From the Hardcover edition.

Customer Reviews:

  • How we got here
    It's a little odd that many popular books that deal with astronomy and cosmology don't start at the beginning, i.e., the Big Bang. Instead, they usually start with more familiar matters like the solar system and work their way towards the more exotic concepts like black holes and the Big Bang. This is not the case with Bill Bryson's A Short History of Nearly Everything, which does start out not only with a bang, but a Big Bang.

    In the cosmic sense, human civilization has been around for a mere sliver of time, so it is not part of Bryson's Short History. Instead, he gives us a look at all that went before: from the Big Bang to the creation of matter, the galaxies and eventually the Sun and Earth. Then, we get the development of life, followed by the development of human life, or at least man's predecessors: homo erectus, Neanderthal man, etc. We get billions of years in around 500 pages.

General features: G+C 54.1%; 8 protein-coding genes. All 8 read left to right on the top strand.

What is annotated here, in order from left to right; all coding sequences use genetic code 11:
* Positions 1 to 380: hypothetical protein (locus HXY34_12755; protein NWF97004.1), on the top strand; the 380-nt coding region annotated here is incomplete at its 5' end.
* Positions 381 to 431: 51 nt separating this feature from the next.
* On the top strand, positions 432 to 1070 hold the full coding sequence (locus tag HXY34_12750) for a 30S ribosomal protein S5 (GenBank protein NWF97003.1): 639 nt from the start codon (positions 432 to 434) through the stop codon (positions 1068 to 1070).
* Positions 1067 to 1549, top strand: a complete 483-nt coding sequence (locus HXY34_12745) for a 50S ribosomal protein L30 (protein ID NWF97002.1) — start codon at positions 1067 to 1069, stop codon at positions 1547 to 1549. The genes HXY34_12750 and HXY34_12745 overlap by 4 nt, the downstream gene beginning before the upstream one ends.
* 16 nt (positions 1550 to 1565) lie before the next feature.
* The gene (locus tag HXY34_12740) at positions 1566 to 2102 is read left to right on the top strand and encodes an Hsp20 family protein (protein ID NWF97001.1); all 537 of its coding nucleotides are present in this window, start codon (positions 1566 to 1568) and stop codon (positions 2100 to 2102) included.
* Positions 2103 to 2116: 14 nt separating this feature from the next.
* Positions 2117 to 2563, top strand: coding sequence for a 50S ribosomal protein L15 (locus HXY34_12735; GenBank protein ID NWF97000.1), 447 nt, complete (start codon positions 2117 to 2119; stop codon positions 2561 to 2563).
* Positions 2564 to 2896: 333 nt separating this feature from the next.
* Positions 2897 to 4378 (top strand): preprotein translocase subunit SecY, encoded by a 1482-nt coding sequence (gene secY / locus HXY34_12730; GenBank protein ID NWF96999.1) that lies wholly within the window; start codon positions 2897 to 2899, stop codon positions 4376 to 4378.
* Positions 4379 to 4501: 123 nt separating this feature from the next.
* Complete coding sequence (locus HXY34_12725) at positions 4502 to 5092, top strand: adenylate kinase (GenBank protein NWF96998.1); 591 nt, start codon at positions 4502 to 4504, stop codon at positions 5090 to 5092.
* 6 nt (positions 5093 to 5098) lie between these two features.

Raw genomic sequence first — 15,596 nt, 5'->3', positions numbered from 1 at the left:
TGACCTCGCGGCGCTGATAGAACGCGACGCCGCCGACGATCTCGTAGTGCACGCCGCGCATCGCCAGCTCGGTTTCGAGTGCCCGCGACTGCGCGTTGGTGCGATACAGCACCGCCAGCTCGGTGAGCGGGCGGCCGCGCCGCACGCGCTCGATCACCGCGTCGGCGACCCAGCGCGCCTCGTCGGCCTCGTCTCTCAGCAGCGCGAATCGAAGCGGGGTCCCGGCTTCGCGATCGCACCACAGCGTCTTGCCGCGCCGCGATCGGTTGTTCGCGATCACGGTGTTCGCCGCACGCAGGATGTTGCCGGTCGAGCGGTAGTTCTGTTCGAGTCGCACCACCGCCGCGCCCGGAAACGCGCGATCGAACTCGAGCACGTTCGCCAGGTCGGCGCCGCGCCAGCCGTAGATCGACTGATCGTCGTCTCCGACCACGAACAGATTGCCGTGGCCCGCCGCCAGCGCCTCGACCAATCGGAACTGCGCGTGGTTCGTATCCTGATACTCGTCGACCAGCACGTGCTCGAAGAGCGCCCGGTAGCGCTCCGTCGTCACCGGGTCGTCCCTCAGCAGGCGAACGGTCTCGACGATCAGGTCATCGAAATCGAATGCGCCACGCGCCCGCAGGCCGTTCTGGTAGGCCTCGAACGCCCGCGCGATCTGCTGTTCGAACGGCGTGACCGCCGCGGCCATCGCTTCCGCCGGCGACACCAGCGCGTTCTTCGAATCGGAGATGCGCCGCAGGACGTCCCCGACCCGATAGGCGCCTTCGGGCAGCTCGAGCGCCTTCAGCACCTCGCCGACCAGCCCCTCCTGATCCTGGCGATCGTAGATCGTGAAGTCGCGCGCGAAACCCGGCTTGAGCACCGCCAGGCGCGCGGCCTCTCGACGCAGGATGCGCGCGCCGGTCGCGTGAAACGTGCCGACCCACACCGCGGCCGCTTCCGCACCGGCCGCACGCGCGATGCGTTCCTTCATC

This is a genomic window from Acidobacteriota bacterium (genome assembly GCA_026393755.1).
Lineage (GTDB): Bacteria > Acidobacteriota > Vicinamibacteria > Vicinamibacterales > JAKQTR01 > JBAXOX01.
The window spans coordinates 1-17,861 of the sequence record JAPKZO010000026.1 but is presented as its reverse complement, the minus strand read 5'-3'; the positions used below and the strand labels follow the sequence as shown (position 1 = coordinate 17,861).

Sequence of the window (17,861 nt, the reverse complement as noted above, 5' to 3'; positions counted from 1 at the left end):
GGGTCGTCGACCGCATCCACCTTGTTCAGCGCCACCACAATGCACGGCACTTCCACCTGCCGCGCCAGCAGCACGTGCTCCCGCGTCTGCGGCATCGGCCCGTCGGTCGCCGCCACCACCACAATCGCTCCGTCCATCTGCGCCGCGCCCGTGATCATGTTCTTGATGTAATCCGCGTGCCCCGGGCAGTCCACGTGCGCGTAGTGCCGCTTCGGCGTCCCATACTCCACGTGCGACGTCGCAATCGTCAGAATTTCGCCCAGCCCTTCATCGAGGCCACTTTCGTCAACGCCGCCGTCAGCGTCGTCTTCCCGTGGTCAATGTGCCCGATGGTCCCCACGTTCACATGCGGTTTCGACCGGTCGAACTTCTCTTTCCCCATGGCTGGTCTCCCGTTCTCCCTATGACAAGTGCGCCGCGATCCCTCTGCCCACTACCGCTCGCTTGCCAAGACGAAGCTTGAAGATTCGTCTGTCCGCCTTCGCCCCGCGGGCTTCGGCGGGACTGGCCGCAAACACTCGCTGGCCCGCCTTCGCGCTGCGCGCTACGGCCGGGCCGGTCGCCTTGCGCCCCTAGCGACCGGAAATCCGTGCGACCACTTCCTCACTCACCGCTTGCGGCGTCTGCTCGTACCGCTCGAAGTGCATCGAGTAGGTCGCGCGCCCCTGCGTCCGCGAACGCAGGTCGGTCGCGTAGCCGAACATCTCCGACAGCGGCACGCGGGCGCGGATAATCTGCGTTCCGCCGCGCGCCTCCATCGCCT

A constant theme that runs through the book is not only how much we know, but how much we don't know as well. Much of the evolution of the universe, Earth and humanity is understood, but there is also uncertainty. It makes sense: much of this knowledge comes from inference, and the material we have to work with is sometimes sketchy. This does not, however, give credibility to non-scientific alternatives such as creationism. A conflict as to whether the universe is 10 or 20 billion years old does not invalidate both ages and mean the universe is only 6000 years old (as I have heard creationists argue). Similarly, while an argument can be made as to whether Neanderthal man was a direct ancestor to modern man or more like a cousin, it doesn't refute the fact of human evolution. The broad picture is certain, even if not all the brushstrokes have been made.

    Bryson, as usual, relates all this in his standard manner, which is to say, with immense readability and a good amount of humor. This is not a book of dry facts: Bryson humanizes science, giving life to the many individuals who discovered these concepts. Even if you familiar with much of the material in this book, Bryson presents it in a refreshing way with lots of interesting trivia as well. If you have an interest in general science (even if you're unfamiliar with it), this is a great book to read....more info